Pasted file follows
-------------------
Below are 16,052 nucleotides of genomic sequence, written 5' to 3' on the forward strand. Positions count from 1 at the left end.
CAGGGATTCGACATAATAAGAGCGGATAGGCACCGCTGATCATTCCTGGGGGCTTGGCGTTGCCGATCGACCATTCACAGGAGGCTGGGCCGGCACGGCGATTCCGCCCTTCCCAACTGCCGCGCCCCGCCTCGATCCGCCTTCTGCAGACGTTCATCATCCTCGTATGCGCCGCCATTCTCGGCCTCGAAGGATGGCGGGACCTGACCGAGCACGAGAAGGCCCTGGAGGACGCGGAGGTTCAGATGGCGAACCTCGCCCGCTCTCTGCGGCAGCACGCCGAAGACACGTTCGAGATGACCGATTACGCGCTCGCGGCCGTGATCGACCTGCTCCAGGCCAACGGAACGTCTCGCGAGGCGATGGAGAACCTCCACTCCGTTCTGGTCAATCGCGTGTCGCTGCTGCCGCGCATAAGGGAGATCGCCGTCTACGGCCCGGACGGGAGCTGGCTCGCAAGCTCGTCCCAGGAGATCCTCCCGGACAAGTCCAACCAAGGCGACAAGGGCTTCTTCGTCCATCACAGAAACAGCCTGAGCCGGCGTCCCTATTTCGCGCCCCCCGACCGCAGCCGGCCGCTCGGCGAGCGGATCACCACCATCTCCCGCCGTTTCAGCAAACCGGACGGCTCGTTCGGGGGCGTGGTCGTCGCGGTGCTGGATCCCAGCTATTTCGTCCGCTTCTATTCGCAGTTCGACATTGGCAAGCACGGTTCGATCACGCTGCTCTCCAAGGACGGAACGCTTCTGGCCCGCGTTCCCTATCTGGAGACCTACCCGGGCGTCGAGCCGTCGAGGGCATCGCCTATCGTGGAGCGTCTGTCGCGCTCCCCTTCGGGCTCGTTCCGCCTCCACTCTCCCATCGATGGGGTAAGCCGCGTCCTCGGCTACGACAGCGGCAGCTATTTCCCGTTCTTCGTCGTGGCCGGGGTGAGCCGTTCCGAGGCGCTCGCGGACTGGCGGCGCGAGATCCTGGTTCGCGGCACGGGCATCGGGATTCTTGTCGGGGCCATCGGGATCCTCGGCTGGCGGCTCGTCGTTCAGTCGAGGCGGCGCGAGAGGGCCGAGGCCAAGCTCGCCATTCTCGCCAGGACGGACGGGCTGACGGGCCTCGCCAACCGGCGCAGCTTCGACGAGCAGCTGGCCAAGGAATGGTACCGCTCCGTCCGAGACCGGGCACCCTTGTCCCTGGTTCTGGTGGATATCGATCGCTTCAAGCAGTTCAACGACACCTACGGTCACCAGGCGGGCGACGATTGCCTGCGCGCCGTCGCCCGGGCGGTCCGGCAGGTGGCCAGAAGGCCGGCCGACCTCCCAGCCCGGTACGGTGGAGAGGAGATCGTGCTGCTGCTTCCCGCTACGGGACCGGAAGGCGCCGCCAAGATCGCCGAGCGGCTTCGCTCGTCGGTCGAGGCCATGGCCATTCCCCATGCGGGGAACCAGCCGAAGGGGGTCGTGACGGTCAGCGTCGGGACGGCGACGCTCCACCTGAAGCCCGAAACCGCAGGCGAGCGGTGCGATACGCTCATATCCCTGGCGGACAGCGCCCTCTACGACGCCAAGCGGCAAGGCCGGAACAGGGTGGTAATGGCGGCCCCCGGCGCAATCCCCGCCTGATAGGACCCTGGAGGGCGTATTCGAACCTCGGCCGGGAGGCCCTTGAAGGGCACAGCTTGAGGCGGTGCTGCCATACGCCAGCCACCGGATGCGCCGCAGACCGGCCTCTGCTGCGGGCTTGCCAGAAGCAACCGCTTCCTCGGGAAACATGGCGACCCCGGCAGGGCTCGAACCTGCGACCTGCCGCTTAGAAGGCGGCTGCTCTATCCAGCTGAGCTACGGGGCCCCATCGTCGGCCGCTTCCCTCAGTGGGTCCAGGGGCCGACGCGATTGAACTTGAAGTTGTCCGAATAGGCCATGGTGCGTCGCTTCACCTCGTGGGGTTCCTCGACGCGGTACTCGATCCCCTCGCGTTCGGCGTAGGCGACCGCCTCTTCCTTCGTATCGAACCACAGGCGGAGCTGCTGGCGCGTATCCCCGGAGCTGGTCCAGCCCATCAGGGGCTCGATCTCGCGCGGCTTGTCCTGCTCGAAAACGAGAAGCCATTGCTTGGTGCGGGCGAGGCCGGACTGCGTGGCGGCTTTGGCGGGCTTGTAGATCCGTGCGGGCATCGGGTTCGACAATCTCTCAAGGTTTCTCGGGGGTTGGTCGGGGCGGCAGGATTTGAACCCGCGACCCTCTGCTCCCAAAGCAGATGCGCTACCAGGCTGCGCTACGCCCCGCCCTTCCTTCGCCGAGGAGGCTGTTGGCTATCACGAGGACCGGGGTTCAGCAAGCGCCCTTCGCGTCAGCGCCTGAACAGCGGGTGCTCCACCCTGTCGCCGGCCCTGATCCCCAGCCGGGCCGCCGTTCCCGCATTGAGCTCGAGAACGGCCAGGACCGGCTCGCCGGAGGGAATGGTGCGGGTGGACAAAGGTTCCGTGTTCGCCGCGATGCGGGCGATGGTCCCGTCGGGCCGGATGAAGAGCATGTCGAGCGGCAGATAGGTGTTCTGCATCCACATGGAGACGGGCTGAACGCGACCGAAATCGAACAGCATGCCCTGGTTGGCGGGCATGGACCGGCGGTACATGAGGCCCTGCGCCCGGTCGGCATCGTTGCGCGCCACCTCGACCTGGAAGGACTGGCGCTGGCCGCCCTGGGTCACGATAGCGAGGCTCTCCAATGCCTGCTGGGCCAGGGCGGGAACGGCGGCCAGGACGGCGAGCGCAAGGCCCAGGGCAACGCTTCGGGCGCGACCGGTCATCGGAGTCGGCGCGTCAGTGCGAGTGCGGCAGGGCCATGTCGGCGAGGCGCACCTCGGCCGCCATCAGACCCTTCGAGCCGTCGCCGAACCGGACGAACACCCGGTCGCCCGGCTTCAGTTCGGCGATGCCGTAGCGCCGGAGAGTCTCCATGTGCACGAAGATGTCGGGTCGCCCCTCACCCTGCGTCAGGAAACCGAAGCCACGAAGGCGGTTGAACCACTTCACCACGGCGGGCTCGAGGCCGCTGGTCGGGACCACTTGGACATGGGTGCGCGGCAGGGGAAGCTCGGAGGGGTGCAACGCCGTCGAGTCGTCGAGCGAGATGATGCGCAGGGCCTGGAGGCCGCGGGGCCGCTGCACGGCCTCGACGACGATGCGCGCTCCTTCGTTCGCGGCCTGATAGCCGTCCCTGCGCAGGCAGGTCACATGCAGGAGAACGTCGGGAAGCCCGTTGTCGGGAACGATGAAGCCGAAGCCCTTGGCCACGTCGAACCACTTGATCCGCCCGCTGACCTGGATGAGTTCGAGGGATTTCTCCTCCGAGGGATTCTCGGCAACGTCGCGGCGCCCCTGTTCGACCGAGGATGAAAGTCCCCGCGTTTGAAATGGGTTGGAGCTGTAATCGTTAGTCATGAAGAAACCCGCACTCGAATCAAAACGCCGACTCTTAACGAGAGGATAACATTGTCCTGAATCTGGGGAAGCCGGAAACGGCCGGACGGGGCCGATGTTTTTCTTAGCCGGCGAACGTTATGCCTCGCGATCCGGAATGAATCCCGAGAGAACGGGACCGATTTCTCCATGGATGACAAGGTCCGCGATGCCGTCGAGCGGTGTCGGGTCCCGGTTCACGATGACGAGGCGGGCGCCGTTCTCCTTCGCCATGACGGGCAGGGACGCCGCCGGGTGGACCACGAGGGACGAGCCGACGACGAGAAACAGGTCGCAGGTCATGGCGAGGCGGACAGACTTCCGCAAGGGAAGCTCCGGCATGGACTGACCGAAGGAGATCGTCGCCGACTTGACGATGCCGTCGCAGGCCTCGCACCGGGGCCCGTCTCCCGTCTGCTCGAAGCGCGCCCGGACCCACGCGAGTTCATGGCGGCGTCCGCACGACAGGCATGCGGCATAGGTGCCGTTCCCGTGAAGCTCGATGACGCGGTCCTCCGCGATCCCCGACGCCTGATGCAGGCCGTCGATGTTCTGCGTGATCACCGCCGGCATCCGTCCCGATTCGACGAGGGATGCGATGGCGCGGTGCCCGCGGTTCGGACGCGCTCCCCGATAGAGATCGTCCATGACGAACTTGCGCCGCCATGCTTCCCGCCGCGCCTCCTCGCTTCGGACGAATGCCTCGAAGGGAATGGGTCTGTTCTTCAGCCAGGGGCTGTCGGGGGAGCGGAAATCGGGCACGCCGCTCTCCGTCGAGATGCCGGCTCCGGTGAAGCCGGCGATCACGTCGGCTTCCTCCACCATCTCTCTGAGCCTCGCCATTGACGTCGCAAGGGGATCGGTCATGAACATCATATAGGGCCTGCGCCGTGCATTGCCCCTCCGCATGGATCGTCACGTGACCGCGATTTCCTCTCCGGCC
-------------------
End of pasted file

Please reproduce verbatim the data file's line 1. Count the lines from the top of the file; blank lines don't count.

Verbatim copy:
Below are 16,052 nucleotides of genomic sequence, written 5' to 3' on the forward strand. Positions count from 1 at the left end.